21. 21. Shehzad A, Wahid F, Lee YS (2010) Curcumin in cancer chemoprevention: molecular targets, pharmacokinetics, bioavailability, and clinical trials. Arch Pharm (Weinheim) 343: 489–499.
  22. 22. Dhillon N, Aggarwal BB, Newman RA, Wolff RA, Kunnumakkara AB, et al. (2008) Phase II trial of curcumin in patients with advanced pancreatic cancer. Clin Cancer Res 14: 4491–4499.
  23. 23. Cheng AL, Hsu CH, Lin JK, Hsu MM, Ho YF, et al. (2001) Phase I clinical trial of curcumin, a chemopreventive agent, in patients with high-risk or pre-malignant lesions. Anticancer Res 21: 2895–2900.
  24. 24. Basile V, Ferrari E, Lazzari S, Belluti S, Pignedoli F, et al. (2009) Curcumin derivatives: molecular basis of their anti-cancer activity. Biochem Pharmacol 78: 1305–1315.
  25. 25. Zhou H, Beevers CS, Huang S (2011) The targets of curcumin. Curr Drug Targets 12: 332–347.
  26. 26. Sharma RA, McLelland HR, Hill KA, Ireson CR, Euden SA, et al. (2001) Pharmacodynamic and pharmacokinetic study of oral Curcuma extract in patients with colorectal cancer. Clin Cancer Res 7: 1894–1900.
  27. 27. Wiesmann C, Barr KJ, Kung J, Zhu J, Erlanson DA, et al. (2004) Allosteric inhibition of protein tyrosine phosphatase 1B. Nat Struct Mol Biol 11: 730–737.
  28. 28. Murakami H, Masui H (1980) Hormonal control of human colon carcinoma cell growth in serum-free medium. Proc Natl Acad Sci U S A 77: 3464–3468.
  29. 29. Midura-Kiela MT, Radhakrishnan VM, Larmonier CB, Laubitz D, Ghishan FK, et al. Curcumin inhibits interferon-gamma signaling in colonic epithelial cells. Am J Physiol Gastrointest Liver Physiol 302: G85–96.
  30. 30. Andon NL, Hollingworth S, Koller A, Greenland AJ, Yates JR 3rd, et al. (2002) Proteomic characterization of wheat amyloplasts using identification of proteins by tandem mass spectrometry. Proteomics 2: 1156–1168.
  31. 31. Cooper B, Eckert D, Andon NL, Yates JR, Haynes PA (2003) Investigative proteomics: identification of an unknown plant virus from infected plants using mass spectrometry. J Am Soc Mass Spectrom 14: 736–741.
  32. 32. Nesvizhskii AI, Keller A, Kolker E, Aebersold R (2003) A statistical model for identifying proteins by tandem mass spectrometry. Anal Chem 75: 4646–4658.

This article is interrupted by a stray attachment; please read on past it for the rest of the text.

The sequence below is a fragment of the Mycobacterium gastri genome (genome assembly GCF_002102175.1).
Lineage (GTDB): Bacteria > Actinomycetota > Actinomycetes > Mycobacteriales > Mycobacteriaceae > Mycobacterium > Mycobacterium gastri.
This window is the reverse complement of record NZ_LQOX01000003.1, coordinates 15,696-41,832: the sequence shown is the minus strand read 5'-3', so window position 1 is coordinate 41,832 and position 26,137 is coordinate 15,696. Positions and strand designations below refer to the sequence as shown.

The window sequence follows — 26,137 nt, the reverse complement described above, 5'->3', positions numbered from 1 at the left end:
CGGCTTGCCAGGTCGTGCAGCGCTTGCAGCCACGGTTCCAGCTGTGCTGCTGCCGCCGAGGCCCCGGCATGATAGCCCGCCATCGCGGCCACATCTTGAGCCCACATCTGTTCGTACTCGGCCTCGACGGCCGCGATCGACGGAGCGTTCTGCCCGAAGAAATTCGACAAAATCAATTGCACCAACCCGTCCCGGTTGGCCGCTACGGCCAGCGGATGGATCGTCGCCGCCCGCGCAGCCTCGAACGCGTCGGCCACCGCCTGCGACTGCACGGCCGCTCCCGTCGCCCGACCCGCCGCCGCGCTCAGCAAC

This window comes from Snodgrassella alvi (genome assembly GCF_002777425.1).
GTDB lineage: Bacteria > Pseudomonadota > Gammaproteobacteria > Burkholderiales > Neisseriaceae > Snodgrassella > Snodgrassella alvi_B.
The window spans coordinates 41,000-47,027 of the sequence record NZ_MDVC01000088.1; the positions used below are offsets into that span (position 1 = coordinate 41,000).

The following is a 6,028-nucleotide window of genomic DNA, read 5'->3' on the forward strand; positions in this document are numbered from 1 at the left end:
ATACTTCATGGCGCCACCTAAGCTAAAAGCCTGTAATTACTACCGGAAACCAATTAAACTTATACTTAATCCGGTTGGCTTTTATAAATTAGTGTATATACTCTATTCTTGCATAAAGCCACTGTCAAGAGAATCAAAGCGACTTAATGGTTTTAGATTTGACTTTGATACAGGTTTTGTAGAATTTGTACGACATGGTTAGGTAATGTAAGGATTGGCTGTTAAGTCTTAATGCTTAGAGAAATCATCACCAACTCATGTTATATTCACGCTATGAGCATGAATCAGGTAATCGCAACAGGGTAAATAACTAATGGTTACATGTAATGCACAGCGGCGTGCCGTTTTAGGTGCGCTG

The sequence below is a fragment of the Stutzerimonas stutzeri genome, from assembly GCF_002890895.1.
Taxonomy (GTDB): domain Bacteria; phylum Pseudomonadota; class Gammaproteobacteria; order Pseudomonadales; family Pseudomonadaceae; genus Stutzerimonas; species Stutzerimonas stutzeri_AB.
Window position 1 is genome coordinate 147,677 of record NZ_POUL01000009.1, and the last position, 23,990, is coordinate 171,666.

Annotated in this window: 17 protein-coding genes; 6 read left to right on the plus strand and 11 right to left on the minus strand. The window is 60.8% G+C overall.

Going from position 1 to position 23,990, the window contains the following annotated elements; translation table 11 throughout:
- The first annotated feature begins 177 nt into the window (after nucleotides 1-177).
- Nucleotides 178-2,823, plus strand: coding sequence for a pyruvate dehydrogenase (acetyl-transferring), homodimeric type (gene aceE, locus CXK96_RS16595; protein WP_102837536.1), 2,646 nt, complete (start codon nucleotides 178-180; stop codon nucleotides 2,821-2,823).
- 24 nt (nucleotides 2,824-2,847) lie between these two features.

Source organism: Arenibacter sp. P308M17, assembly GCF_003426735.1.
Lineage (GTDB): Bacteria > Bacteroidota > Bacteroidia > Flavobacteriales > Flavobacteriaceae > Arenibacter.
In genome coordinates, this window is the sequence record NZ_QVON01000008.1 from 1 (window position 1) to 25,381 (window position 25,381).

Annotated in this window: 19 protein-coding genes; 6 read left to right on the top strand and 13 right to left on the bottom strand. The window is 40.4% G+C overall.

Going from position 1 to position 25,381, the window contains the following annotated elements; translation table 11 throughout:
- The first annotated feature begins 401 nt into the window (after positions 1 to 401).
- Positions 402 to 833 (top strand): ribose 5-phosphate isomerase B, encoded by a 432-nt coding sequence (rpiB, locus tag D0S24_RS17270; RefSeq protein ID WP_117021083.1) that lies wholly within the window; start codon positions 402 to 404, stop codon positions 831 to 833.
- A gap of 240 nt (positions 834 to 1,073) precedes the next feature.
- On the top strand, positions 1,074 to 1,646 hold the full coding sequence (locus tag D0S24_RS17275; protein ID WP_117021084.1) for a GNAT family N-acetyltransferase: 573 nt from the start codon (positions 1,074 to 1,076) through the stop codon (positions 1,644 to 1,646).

33. 33. Mizushima H, Takamura H, Miyagi Y, Kikkawa Y, Yamanaka N, et al. (1997) Identification of integrin-dependent and -independent cell adhesion domains in COOH-terminal globular region of laminin-5 alpha 3 chain. Cell Growth Differ 8: 979–987.
  34. 34. Wilbur DS, Hamlin DK, Vessella RL, Stray JE, Buhler KR, et al. (1996) Antibody fragments in tumor pretargeting. Evaluation of biotinylated Fab' colocalization with recombinant streptavidin and avidin. Bioconjug Chem 7: 689–702.
  35. 35. Angelo LS, Maxwell DS, Wu JY, Sun D, Hawke DH, et al. (2013) Binding partners for curcumin in human schwannoma cells: biologic implications. Bioorg Med Chem 21: 932–939.
  36. 36. Schuuring E, Verhoeven E, Mooi WJ, Michalides RJ (1992) Identification and cloning of two overexpressed genes, U21B31/PRAD1 and EMS1, within the amplified chromosome 11q13 region in human carcinomas. Oncogene 7: 355–361.
  37. 37. Oser M, Mader CC, Gil-Henn H, Magalhaes M, Bravo-Cordero JJ, et al. (2010) Specific tyrosine phosphorylation sites on cortactin regulate Nck1-dependent actin polymerization in invadopodia. J Cell Sci 123: 3662–3673.
  38. 38. Donato RP, El-Merhibi A, Gundsambuu B, Mak KY, Formosa ER, et al. Studying permeability in a commonly used epithelial cell line: T84 intestinal epithelial cells. Methods Mol Biol 763: 115–137.
  39. 39. Liu J, Bang AG, Kintner C, Orth AP, Chanda SK, et al. (2005) Identification of the Wnt signaling activator leucine-rich repeat in Flightless interaction protein 2 by a genome-wide functional analysis. Proc Natl Acad Sci U S A 102: 1927–1932.
  40. 40. Weaver AM (2008) Cortactin in tumor invasiveness. Cancer Lett 265: 157–166.
  41. 41. MacGrath SM, Koleske AJ Cortactin in cell migration and cancer at a glance. J Cell Sci 125: 1621–1626.
  42. 42. Head JA, Jiang D, Li M, Zorn LJ, Schaefer EM, et al. (2003) Cortactin tyrosine phosphorylation requires Rac1 activity and association with the cortical actin cytoskeleton. Mol Biol Cell 14: 3216–3229.
  43. 43. Zhan X, Hu X, Hampton B, Burgess WH, Friesel R, et al. (1993) Murine cortactin is phosphorylated in response to fibroblast growth factor-1 on tyrosine residues late in the G1 phase of the BALB/c 3T3 cell cycle. J Biol Chem 268: 24427–24431.